The Fraters Libertas dismiss the Knowing Laugh:
One of many such examples in Mama Mia was this clunker of an exchange between a middle-aged woman and a horny, younger man after he has come on to her:
Woman: Why I’m old enough to be your mother!
Man: Then call me Oedipus!
Oh wait, I get it, Oedipus because he like wanted to have sex with his mother! Yes! I went to college! I’m smart! I listen to NPR! I GET IT!
See, I actually think this sort of thing is funny in its own right, but ONLY IF NO ONE GETS IT. Or at least, hardly anyone. It’s only unfunny when it’s ironic, because you have to be quasi-illiterate not to know that Oedipus was bad in a manner that even Samuel L. Jackson found inimitable.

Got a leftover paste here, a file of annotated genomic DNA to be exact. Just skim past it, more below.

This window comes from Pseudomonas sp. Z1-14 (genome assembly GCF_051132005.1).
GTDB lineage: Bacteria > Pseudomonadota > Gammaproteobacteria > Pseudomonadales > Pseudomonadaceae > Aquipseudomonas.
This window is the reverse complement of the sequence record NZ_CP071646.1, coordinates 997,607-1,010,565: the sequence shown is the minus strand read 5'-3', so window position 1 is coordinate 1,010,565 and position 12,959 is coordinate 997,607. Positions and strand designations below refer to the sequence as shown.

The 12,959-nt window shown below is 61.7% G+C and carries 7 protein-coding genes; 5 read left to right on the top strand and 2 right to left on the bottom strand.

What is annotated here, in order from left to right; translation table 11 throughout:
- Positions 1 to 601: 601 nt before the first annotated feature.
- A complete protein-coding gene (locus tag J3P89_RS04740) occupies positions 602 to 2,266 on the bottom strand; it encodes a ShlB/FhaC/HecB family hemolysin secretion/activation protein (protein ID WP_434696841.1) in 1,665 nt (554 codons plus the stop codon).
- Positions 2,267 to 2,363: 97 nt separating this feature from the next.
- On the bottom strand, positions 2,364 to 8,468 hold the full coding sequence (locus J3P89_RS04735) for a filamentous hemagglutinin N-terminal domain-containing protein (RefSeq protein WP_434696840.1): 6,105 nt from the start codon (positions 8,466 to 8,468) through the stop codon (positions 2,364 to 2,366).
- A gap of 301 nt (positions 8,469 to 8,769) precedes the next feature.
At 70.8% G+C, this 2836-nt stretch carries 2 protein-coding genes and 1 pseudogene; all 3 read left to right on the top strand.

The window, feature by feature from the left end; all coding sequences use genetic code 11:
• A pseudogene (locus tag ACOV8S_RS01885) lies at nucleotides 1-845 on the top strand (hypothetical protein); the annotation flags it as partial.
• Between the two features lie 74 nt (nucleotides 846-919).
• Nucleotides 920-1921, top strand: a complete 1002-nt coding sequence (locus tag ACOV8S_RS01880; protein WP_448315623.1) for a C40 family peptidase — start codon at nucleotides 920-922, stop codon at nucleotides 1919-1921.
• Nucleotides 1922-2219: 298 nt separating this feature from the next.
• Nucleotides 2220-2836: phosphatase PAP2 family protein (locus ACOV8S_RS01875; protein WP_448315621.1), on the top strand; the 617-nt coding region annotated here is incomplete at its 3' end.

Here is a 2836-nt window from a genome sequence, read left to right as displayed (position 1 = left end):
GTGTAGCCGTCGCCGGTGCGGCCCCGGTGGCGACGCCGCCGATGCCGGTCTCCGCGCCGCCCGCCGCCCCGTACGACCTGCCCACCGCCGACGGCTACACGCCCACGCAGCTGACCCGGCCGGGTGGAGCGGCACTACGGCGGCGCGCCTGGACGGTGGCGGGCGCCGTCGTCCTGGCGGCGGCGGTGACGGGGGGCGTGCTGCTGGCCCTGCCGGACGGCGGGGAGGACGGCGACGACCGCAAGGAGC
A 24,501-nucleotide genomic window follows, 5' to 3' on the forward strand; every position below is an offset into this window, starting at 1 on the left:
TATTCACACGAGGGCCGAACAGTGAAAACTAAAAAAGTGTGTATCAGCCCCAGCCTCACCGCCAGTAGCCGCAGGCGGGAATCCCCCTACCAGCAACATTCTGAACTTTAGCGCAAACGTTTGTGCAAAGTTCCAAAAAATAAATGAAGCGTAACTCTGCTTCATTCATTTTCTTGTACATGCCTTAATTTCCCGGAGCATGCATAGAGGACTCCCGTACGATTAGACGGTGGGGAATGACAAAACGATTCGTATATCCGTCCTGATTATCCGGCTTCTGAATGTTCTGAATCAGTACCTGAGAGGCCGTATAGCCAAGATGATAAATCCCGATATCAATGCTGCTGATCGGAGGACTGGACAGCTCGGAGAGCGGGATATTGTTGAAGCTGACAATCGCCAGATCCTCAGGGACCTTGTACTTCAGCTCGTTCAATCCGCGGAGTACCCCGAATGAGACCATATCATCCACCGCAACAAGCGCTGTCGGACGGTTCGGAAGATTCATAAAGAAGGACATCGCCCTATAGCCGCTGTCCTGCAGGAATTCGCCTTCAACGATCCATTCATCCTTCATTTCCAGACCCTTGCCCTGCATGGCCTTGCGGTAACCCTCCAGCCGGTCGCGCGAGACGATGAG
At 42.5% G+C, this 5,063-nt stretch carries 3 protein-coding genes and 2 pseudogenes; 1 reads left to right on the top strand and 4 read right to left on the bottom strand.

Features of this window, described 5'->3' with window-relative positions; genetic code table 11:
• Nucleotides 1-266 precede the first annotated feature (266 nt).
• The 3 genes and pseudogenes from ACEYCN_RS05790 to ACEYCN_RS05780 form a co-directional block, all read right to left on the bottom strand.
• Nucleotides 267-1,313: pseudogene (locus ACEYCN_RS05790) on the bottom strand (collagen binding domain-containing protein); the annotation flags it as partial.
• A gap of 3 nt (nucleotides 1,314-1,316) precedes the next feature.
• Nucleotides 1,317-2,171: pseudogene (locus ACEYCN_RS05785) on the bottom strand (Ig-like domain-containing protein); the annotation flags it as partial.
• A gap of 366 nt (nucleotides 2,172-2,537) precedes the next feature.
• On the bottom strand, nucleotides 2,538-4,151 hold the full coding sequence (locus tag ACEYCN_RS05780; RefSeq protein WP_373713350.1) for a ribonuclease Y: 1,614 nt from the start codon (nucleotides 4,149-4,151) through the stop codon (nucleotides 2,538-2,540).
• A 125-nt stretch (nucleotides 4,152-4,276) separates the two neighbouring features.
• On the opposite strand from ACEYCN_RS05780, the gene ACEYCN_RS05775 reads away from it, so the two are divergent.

For example, in the book I’m currently writing, I make use of an Ecoism that requires one to be familiar with both Italian and the idiosyncratic sayings of a particular Italian politician in order to comprehend that I am equating a certain left-liberal individual with a specific body part. This is funny, not because it is true, (although it is), but because it is unexpected in the context of the discussion and because of the dichotomy between the serious nature of the criticism and the crassness of its content.
At least I think it is. I guess I would say that the dividing line is between that which is trying to include (not funny) and that which is designed to seriously exclude. We are all elitists; where’s the fun if one can’t look down one’s nose at the Great Illiterate from time to time, especially those who think they aren’t.